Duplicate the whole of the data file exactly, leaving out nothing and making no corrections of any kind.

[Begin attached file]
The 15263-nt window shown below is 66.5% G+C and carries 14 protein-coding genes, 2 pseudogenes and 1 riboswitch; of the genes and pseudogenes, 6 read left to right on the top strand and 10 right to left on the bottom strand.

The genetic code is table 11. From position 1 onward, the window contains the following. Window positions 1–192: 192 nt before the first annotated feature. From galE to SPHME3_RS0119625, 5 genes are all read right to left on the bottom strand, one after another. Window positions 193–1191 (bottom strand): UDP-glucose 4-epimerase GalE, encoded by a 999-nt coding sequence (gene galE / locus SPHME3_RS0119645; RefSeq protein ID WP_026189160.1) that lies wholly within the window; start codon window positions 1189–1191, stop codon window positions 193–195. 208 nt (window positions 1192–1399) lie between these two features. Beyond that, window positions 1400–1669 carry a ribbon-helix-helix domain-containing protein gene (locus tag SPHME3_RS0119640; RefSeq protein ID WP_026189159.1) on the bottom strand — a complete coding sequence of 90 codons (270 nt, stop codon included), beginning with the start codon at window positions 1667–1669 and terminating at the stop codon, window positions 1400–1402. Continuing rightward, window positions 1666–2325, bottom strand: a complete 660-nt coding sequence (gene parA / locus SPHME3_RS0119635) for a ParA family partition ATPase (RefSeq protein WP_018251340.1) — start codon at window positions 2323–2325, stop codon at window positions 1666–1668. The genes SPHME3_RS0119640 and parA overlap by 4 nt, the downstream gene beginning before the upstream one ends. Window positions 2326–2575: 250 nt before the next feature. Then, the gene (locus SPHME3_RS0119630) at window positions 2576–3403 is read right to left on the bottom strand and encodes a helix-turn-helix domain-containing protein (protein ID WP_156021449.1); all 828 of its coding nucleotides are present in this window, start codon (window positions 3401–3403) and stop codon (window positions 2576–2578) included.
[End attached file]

The 15263-nt window shown below is 66.5% G+C and carries 14 protein-coding genes, 2 pseudogenes and 1 riboswitch; of the genes and pseudogenes, 6 read left to right on the top strand and 10 right to left on the bottom strand.

The genetic code is table 11. From position 1 onward, the window contains the following. Window positions 1–192: 192 nt before the first annotated feature. From galE to SPHME3_RS0119625, 5 genes are all read right to left on the bottom strand, one after another. Window positions 193–1191 (bottom strand): UDP-glucose 4-epimerase GalE, encoded by a 999-nt coding sequence (gene galE / locus SPHME3_RS0119645; RefSeq protein ID WP_026189160.1) that lies wholly within the window; start codon window positions 1189–1191, stop codon window positions 193–195. 208 nt (window positions 1192–1399) lie between these two features. Beyond that, window positions 1400–1669 carry a ribbon-helix-helix domain-containing protein gene (locus tag SPHME3_RS0119640; RefSeq protein ID WP_026189159.1) on the bottom strand — a complete coding sequence of 90 codons (270 nt, stop codon included), beginning with the start codon at window positions 1667–1669 and terminating at the stop codon, window positions 1400–1402. Continuing rightward, window positions 1666–2325, bottom strand: a complete 660-nt coding sequence (gene parA / locus SPHME3_RS0119635) for a ParA family partition ATPase (RefSeq protein WP_018251340.1) — start codon at window positions 2323–2325, stop codon at window positions 1666–1668. The genes SPHME3_RS0119640 and parA overlap by 4 nt, the downstream gene beginning before the upstream one ends. Window positions 2326–2575: 250 nt before the next feature. Then, the gene (locus SPHME3_RS0119630) at window positions 2576–3403 is read right to left on the bottom strand and encodes a helix-turn-helix domain-containing protein (protein ID WP_156021449.1); all 828 of its coding nucleotides are present in this window, start codon (window positions 3401–3403) and stop codon (window positions 2576–2578) included.